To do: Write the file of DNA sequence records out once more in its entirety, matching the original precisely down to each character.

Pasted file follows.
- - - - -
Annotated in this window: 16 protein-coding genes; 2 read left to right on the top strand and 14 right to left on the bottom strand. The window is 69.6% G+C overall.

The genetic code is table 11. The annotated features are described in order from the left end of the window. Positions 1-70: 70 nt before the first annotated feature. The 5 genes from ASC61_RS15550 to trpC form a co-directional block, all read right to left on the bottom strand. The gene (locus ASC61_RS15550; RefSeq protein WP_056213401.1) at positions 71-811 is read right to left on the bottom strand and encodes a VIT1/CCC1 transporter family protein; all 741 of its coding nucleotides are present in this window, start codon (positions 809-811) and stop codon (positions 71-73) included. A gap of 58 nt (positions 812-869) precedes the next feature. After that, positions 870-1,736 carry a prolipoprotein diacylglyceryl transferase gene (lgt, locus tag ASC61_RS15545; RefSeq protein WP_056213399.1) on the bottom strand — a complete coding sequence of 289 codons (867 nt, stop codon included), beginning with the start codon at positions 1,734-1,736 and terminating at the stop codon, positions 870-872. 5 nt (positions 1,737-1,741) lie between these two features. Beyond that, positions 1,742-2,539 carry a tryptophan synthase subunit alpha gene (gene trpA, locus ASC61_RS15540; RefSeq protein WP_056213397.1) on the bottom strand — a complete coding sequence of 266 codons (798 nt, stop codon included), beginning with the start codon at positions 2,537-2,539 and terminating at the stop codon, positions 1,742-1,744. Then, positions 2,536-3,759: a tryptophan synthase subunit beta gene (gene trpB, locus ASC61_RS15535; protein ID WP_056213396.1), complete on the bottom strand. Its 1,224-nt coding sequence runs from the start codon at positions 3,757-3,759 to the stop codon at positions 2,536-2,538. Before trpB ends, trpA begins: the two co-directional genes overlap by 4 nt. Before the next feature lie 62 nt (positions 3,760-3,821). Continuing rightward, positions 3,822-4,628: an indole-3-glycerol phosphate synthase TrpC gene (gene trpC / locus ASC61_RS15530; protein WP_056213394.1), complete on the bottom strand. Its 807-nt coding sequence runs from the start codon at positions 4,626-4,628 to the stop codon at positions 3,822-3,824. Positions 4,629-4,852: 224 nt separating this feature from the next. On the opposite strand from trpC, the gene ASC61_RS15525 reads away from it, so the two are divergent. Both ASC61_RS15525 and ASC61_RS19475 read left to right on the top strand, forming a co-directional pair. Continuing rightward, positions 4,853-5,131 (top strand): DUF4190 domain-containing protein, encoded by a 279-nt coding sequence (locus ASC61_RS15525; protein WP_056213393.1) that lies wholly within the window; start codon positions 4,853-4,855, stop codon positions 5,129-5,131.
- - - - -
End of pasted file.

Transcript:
Annotated in this window: 16 protein-coding genes; 2 read left to right on the top strand and 14 right to left on the bottom strand. The window is 69.6% G+C overall.

The genetic code is table 11. The annotated features are described in order from the left end of the window. Positions 1-70: 70 nt before the first annotated feature. The 5 genes from ASC61_RS15550 to trpC form a co-directional block, all read right to left on the bottom strand. The gene (locus ASC61_RS15550; RefSeq protein WP_056213401.1) at positions 71-811 is read right to left on the bottom strand and encodes a VIT1/CCC1 transporter family protein; all 741 of its coding nucleotides are present in this window, start codon (positions 809-811) and stop codon (positions 71-73) included. A gap of 58 nt (positions 812-869) precedes the next feature. After that, positions 870-1,736 carry a prolipoprotein diacylglyceryl transferase gene (lgt, locus tag ASC61_RS15545; RefSeq protein WP_056213399.1) on the bottom strand — a complete coding sequence of 289 codons (867 nt, stop codon included), beginning with the start codon at positions 1,734-1,736 and terminating at the stop codon, positions 870-872. 5 nt (positions 1,737-1,741) lie between these two features. Beyond that, positions 1,742-2,539 carry a tryptophan synthase subunit alpha gene (gene trpA, locus ASC61_RS15540; RefSeq protein WP_056213397.1) on the bottom strand — a complete coding sequence of 266 codons (798 nt, stop codon included), beginning with the start codon at positions 2,537-2,539 and terminating at the stop codon, positions 1,742-1,744. Then, positions 2,536-3,759: a tryptophan synthase subunit beta gene (gene trpB, locus ASC61_RS15535; protein ID WP_056213396.1), complete on the bottom strand. Its 1,224-nt coding sequence runs from the start codon at positions 3,757-3,759 to the stop codon at positions 2,536-2,538. Before trpB ends, trpA begins: the two co-directional genes overlap by 4 nt. Before the next feature lie 62 nt (positions 3,760-3,821). Continuing rightward, positions 3,822-4,628: an indole-3-glycerol phosphate synthase TrpC gene (gene trpC / locus ASC61_RS15530; protein WP_056213394.1), complete on the bottom strand. Its 807-nt coding sequence runs from the start codon at positions 4,626-4,628 to the stop codon at positions 3,822-3,824. Positions 4,629-4,852: 224 nt separating this feature from the next. On the opposite strand from trpC, the gene ASC61_RS15525 reads away from it, so the two are divergent. Both ASC61_RS15525 and ASC61_RS19475 read left to right on the top strand, forming a co-directional pair. Continuing rightward, positions 4,853-5,131 (top strand): DUF4190 domain-containing protein, encoded by a 279-nt coding sequence (locus ASC61_RS15525; protein WP_056213393.1) that lies wholly within the window; start codon positions 4,853-4,855, stop codon positions 5,129-5,131.